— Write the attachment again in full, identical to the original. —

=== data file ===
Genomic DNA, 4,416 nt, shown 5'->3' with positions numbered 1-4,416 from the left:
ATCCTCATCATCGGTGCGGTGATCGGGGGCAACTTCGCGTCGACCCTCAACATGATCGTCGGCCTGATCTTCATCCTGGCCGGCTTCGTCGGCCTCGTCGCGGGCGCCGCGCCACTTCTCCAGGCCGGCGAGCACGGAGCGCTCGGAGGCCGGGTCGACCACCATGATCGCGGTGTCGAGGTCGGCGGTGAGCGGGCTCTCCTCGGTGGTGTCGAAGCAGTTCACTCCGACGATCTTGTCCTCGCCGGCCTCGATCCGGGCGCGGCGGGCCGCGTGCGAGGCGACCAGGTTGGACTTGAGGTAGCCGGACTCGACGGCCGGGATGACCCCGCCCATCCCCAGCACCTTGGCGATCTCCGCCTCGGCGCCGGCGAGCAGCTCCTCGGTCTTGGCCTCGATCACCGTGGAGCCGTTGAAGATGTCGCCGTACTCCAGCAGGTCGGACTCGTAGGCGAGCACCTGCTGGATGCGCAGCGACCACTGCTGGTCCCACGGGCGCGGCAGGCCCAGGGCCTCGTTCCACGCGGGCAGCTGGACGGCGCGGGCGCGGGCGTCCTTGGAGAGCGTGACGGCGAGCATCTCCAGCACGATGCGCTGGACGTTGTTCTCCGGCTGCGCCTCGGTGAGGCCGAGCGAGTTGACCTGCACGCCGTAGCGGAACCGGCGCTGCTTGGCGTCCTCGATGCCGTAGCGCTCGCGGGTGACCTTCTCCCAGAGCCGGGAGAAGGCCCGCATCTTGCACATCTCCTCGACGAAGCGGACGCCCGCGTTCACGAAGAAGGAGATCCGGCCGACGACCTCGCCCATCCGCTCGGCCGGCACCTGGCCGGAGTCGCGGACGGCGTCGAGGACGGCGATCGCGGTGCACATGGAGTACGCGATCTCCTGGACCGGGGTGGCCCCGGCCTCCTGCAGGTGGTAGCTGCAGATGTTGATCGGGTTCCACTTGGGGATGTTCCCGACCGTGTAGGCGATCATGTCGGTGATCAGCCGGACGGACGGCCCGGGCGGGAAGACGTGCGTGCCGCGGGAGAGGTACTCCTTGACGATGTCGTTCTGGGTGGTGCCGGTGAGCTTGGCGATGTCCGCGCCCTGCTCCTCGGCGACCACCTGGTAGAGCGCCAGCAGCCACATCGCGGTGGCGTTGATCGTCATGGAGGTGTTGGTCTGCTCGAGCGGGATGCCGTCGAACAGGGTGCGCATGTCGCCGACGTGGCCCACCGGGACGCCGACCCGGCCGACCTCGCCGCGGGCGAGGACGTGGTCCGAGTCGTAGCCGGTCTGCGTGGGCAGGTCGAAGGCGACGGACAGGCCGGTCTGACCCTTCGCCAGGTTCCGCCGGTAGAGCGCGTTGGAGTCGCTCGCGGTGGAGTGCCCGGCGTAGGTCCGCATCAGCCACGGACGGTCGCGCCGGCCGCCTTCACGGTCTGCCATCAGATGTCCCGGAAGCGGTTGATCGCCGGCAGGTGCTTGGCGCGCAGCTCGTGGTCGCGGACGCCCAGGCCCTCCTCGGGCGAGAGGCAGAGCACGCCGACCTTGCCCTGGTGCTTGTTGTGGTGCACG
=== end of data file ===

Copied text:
Genomic DNA, 4,416 nt, shown 5'->3' with positions numbered 1-4,416 from the left:
ATCCTCATCATCGGTGCGGTGATCGGGGGCAACTTCGCGTCGACCCTCAACATGATCGTCGGCCTGATCTTCATCCTGGCCGGCTTCGTCGGCCTCGTCGCGGGCGCCGCGCCACTTCTCCAGGCCGGCGAGCACGGAGCGCTCGGAGGCCGGGTCGACCACCATGATCGCGGTGTCGAGGTCGGCGGTGAGCGGGCTCTCCTCGGTGGTGTCGAAGCAGTTCACTCCGACGATCTTGTCCTCGCCGGCCTCGATCCGGGCGCGGCGGGCCGCGTGCGAGGCGACCAGGTTGGACTTGAGGTAGCCGGACTCGACGGCCGGGATGACCCCGCCCATCCCCAGCACCTTGGCGATCTCCGCCTCGGCGCCGGCGAGCAGCTCCTCGGTCTTGGCCTCGATCACCGTGGAGCCGTTGAAGATGTCGCCGTACTCCAGCAGGTCGGACTCGTAGGCGAGCACCTGCTGGATGCGCAGCGACCACTGCTGGTCCCACGGGCGCGGCAGGCCCAGGGCCTCGTTCCACGCGGGCAGCTGGACGGCGCGGGCGCGGGCGTCCTTGGAGAGCGTGACGGCGAGCATCTCCAGCACGATGCGCTGGACGTTGTTCTCCGGCTGCGCCTCGGTGAGGCCGAGCGAGTTGACCTGCACGCCGTAGCGGAACCGGCGCTGCTTGGCGTCCTCGATGCCGTAGCGCTCGCGGGTGACCTTCTCCCAGAGCCGGGAGAAGGCCCGCATCTTGCACATCTCCTCGACGAAGCGGACGCCCGCGTTCACGAAGAAGGAGATCCGGCCGACGACCTCGCCCATCCGCTCGGCCGGCACCTGGCCGGAGTCGCGGACGGCGTCGAGGACGGCGATCGCGGTGCACATGGAGTACGCGATCTCCTGGACCGGGGTGGCCCCGGCCTCCTGCAGGTGGTAGCTGCAGATGTTGATCGGGTTCCACTTGGGGATGTTCCCGACCGTGTAGGCGATCATGTCGGTGATCAGCCGGACGGACGGCCCGGGCGGGAAGACGTGCGTGCCGCGGGAGAGGTACTCCTTGACGATGTCGTTCTGGGTGGTGCCGGTGAGCTTGGCGATGTCCGCGCCCTGCTCCTCGGCGACCACCTGGTAGAGCGCCAGCAGCCACATCGCGGTGGCGTTGATCGTCATGGAGGTGTTGGTCTGCTCGAGCGGGATGCCGTCGAACAGGGTGCGCATGTCGCCGACGTGGCCCACCGGGACGCCGACCCGGCCGACCTCGCCGCGGGCGAGGACGTGGTCCGAGTCGTAGCCGGTCTGCGTGGGCAGGTCGAAGGCGACGGACAGGCCGGTCTGACCCTTCGCCAGGTTCCGCCGGTAGAGCGCGTTGGAGTCGCTCGCGGTGGAGTGCCCGGCGTAGGTCCGCATCAGCCACGGACGGTCGCGCCGGCCGCCTTCACGGTCTGCCATCAGATGTCCCGGAAGCGGTTGATCGCCGGCAGGTGCTTGGCGCGCAGCTCGTGGTCGCGGACGCCCAGGCCCTCCTCGGGCGAGAGGCAGAGCACGCCGACCTTGCCCTGGTGCTTGTTGTGGTGCACG